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How do you care for an aloe vera plant

How do you care for an aloe vera plant



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How do you care for an aloe vera plant? Are there any good ways of keeping it healthy?

A:

Aloe is a pretty low maintenance plant once established, but it is sensitive to a wide variety of conditions that you will want to avoid.

Fertilizing aloe is rarely a good idea as it can weaken the plant. In fact, some people believe that too much fertilizer damages the plant.

Water should be a good idea once a week if the plant is dry, and it is good practice to give the pot some light exposure every couple of days. Try not to water or mist the leaves as this can help mold and rot.

Insects such as ants, bugs, mites, aphids and caterpillars may become pests on your plant, and it is important to keep up with a weekly routine of insecticidal sprays if you see signs of problems.

A:

For good conditions, water it at least once a week, in the evening is easiest, and keep it well away from bright sun in summer, so it can make its most use of the heat.

For more info on it, see this Wikipedia article.

A:

Aloe does very well for an indoor plant. When growing indoors you want to keep it away from extreme temperature changes so in the winter months when the indoor temperature drops below 50 degrees F (10 degrees C), you can bring it into a sunny room to get more sun light. This will not only help keep the plant warm, it will help increase growth.

As for indoor conditions that you don't want:

High humidity can prevent the roots from taking up water and cause the leaves to dry up. Aloe likes a lot of water and will get water on its own if you're not careful. Try to keep humidity around 50%.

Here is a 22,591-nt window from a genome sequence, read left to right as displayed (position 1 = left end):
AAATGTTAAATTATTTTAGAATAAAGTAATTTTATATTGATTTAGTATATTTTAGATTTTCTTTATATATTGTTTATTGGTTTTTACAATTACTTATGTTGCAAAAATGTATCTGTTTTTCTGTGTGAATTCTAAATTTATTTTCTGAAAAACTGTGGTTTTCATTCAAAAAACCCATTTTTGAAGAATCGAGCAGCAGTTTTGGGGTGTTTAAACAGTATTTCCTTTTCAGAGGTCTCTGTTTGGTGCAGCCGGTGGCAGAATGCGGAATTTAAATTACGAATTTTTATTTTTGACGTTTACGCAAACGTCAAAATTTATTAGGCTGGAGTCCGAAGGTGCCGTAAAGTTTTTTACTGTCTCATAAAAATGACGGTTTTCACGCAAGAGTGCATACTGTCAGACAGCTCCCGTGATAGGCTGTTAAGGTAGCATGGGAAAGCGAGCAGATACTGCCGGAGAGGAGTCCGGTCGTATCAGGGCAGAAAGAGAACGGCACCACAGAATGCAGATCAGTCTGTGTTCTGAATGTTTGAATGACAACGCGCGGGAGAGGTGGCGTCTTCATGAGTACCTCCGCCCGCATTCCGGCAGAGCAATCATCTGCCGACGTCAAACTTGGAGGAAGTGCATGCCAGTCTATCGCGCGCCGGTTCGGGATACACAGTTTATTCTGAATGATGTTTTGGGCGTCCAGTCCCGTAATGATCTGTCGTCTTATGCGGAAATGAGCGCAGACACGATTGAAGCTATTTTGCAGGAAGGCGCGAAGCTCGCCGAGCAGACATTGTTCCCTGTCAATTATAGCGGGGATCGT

Aloe likes high levels of nutrients. Some like lots of phosphorus while others like lots of nitrogen. You don't want to put too much fertiliser on your plant as that may cause the plant to take on toxins that will get absorbed by the leaves and can cause the leaves to look discolored. Aloe likes very little water but when it does get water, the amount can be very small.

Source: http://greenhouse-gardening.wikispaces.com/Aloe-vera

A:

I'm surprised it's so hard to find a definitive answer for this one. I'm not an expert in this stuff so there may be better options, but I've had pretty good luck in the past.

I would get a small pot. Aloe loves to take up large pots. The best pot I've ever had for mine is a plastic flowerpot, the same as I would use for a flower. It's large, so you don't need a plant holder. Mine has drainage holes drilled into it for the rainwater that tends to collect in the pot.

I put mine outside on the deck with the window. I have it next to a window, so there's natural light. And the natural sunlight helps my aloe to produce a lot of leaves. If I move it inside later, I may be able to get more leaves, but it would be a lot more work to put my aloe in another pot inside.

You may need to thin the leaves out. If the leaves get too big, you can just cut them off. After that, make sure you keep your aloe potting mix. It's just a special soil you can get at your local nursery that will keep the roots alive and healthy. You can also use regular potting soil, but make sure you add something for good drainage. You can buy a bag of this stuff called Aloe Plant Mix or you can get it at your local nursery.

Aloe likes a lot of light. When I was growing mine, I put it on the deck with full sun. It does like heat and humidity, so you can put a lamp under it if you want. My setup is to put it outside in the morning and bring it inside by about 10:00. If it starts getting too hot, you can just cut off the top leaves to keep it cooler. It has thick succulent leaves, so it can't get very cold outside.

A:

In warmer climates it is probably an excellent idea to get yourself an air conditioning unit in your house and place it as close to your Aloe as possible so that you don't have to worry about damaging the leaves from heat.

A:

Aloe is a desert plant and in the desert the sun is very hot and the cold is hard to come by so if your aloe is too cool it's not going to do well. As long as the surface of the aloe is getting lots of direct sun and your living space is not too cold, then you should be okay.